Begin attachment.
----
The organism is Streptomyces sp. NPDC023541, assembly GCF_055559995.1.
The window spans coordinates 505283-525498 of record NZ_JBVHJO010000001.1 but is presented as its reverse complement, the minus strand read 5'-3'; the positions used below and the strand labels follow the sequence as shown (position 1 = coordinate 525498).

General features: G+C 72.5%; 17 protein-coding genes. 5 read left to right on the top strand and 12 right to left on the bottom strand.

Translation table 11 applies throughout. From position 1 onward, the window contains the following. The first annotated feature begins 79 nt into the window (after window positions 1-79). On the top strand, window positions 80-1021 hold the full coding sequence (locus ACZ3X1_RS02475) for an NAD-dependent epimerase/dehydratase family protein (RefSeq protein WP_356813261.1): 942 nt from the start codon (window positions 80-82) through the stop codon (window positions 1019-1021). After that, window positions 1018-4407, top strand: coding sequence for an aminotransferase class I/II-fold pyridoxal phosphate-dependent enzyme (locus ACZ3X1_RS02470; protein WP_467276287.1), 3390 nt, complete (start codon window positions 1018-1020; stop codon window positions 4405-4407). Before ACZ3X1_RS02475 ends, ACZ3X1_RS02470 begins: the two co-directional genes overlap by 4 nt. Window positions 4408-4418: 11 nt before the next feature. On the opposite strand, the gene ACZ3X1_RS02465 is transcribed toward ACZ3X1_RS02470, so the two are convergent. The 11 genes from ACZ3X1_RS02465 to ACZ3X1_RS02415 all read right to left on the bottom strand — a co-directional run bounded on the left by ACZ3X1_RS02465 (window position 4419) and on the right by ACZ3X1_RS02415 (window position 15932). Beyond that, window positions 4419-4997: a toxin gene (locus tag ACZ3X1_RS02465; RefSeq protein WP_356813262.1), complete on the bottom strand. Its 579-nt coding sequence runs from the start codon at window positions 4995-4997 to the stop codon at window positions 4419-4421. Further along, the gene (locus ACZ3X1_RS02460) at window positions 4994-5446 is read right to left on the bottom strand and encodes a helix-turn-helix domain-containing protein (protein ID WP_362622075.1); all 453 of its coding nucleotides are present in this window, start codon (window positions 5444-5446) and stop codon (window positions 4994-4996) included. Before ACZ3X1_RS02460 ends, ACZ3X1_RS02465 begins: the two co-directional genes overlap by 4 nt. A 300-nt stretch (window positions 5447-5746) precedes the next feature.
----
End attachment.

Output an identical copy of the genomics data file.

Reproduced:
The organism is Streptomyces sp. NPDC023541, assembly GCF_055559995.1.
The window spans coordinates 505283-525498 of record NZ_JBVHJO010000001.1 but is presented as its reverse complement, the minus strand read 5'-3'; the positions used below and the strand labels follow the sequence as shown (position 1 = coordinate 525498).

General features: G+C 72.5%; 17 protein-coding genes. 5 read left to right on the top strand and 12 right to left on the bottom strand.

Translation table 11 applies throughout. From position 1 onward, the window contains the following. The first annotated feature begins 79 nt into the window (after window positions 1-79). On the top strand, window positions 80-1021 hold the full coding sequence (locus ACZ3X1_RS02475) for an NAD-dependent epimerase/dehydratase family protein (RefSeq protein WP_356813261.1): 942 nt from the start codon (window positions 80-82) through the stop codon (window positions 1019-1021). After that, window positions 1018-4407, top strand: coding sequence for an aminotransferase class I/II-fold pyridoxal phosphate-dependent enzyme (locus ACZ3X1_RS02470; protein WP_467276287.1), 3390 nt, complete (start codon window positions 1018-1020; stop codon window positions 4405-4407). Before ACZ3X1_RS02475 ends, ACZ3X1_RS02470 begins: the two co-directional genes overlap by 4 nt. Window positions 4408-4418: 11 nt before the next feature. On the opposite strand, the gene ACZ3X1_RS02465 is transcribed toward ACZ3X1_RS02470, so the two are convergent. The 11 genes from ACZ3X1_RS02465 to ACZ3X1_RS02415 all read right to left on the bottom strand — a co-directional run bounded on the left by ACZ3X1_RS02465 (window position 4419) and on the right by ACZ3X1_RS02415 (window position 15932). Beyond that, window positions 4419-4997: a toxin gene (locus tag ACZ3X1_RS02465; RefSeq protein WP_356813262.1), complete on the bottom strand. Its 579-nt coding sequence runs from the start codon at window positions 4995-4997 to the stop codon at window positions 4419-4421. Further along, the gene (locus ACZ3X1_RS02460) at window positions 4994-5446 is read right to left on the bottom strand and encodes a helix-turn-helix domain-containing protein (protein ID WP_362622075.1); all 453 of its coding nucleotides are present in this window, start codon (window positions 5444-5446) and stop codon (window positions 4994-4996) included. Before ACZ3X1_RS02460 ends, ACZ3X1_RS02465 begins: the two co-directional genes overlap by 4 nt. A 300-nt stretch (window positions 5447-5746) precedes the next feature.